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Far from Faultless, yet intriguing and definitely off-the-wall, French writer-director Sebastien Marnier’s debut feature stars comic actress Marina Fois (Daddy or Mommy) as a femme fatale returning to her hometown in the hopes of landing a job as a real estate broker. That doesn’t sound like much of a premise for what gradually transforms into a bizarre and head-scratching psychological thriller, but if you’re willing to stretch credulity a bit and go along for the ride, the film offers up minor rewards.
Fois plays the 40-something Constance — a woman on the verge of either a nervous breakdown or a multiple homicide — who arrives in her quiet ‘burb to supposedly take care of her coma-stricken mother, while trying to get hired at the property brokerage she worked at years ago. But from her very first meeting there, where she reconnects with an old flame, Philippe (Jeremie Elkaim), and learns that the firm’s beautiful young intern, Audrey (Josephine Japy), may take her place, Constance is clearly unwelcome and spends the rest of the movie only making things worse.
The motivations behind her increasingly troubling behavior, which includes befriending and spying on Audrey in the hopes she’ll get her to skip town, are never really made clear in Marnier’s screenplay, which dabbles in De Palma territory (stakeouts, break-ins and voyeurism) but doesn’t dig all that deep into its heroine’s psyche. If anything, it’s obvious that the paranoid and megalomaniacal Constance is in need of some major TLC — something she doesn’t get from an occasional lover (Benjamin Biolay), whose way of expressing his affection is to offer her a remote controlled vibrator.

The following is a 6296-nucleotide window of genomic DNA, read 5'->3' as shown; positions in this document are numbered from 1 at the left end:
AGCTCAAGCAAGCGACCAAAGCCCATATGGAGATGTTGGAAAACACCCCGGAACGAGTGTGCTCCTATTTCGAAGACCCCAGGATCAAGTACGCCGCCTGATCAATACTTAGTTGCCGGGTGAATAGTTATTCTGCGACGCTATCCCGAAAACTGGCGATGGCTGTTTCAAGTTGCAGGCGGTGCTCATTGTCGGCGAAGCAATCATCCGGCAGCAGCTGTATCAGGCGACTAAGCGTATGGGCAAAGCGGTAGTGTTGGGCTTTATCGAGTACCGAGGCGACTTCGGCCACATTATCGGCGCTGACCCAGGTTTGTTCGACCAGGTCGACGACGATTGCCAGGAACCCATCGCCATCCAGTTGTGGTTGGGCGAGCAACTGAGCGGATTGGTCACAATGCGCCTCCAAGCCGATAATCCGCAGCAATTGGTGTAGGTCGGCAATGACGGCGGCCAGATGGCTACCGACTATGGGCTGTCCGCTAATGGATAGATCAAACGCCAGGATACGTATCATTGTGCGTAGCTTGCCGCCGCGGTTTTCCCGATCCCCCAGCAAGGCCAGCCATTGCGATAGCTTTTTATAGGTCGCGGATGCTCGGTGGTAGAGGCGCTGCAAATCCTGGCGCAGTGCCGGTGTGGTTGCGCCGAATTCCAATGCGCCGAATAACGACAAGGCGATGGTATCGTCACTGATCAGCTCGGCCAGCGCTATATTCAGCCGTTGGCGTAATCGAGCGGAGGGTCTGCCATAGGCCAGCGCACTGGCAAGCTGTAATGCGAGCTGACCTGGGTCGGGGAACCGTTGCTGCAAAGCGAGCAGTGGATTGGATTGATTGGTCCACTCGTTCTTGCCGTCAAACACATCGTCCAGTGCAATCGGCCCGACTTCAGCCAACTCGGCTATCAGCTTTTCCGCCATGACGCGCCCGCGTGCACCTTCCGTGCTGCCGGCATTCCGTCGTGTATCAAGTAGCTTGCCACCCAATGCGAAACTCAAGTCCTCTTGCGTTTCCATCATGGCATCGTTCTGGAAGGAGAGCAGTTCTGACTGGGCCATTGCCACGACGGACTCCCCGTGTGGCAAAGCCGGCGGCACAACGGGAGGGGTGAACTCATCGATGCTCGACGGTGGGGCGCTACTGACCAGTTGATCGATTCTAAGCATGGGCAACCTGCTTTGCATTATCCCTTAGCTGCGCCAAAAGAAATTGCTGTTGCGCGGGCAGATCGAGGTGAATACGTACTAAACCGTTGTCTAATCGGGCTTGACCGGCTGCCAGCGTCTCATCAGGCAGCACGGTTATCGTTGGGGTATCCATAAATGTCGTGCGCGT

Known stateside for her fiery role in Maiwenn’s cop drama Polisse, Fois initially became famous in France as a TV sketch-comedy actress, though she has shifted to darker territory in recent years. Here she offers up a mix of mild psychosis and outré black comedy, getting laughs out of scenes that are less funny than they are disturbing, while convincingly channeling Constance’s personal and professional obsessions.
All of that leads to a final act which takes things way past the plausibility point — I mean, is a job selling provincial real estate worth all that heartache, not to mention going to prison? — although at least one solid twist will catch viewers off-guard and further add to Constance’s litany of screwy behavior. Still, it’s tough to say what Marnier is going for in the end, if not a certain portrait of schizophrenic small-town misery, in a film whose stakes often seem too low given the high level of insanity.
Shot in colorful, naturally lit widescreen by Laurent Brunet (Microbe & Gasoline), Faultless shows Marnier — the author of three novels and a TV series — to be a capable director who’s not afraid to cross into genre territory, even at the expense of ridicule. A soundtrack from French electro duo Zombie Zombie is filled with nods to John Carpenter and Dario Argento, underscoring the movie’s artsy B-grade origins.
Production companies: Avenue B, Orange Studio
Cast: Marina Fois, Jeremie Elkaim, Josephine Japy, Benjamin Biolay
Director, screenwriter: Sebastien Marnier
Producer: Caroline Bonmarchand
Director of photography: Laurent Brunet
Production designer: Mathieu Menut
Costume designer: Marite Coutard
Editor: Laurence Bawedin
Composer: Zombie Zombie
Casting director: Nicolas Ronchi
Not rated, 103 minutes
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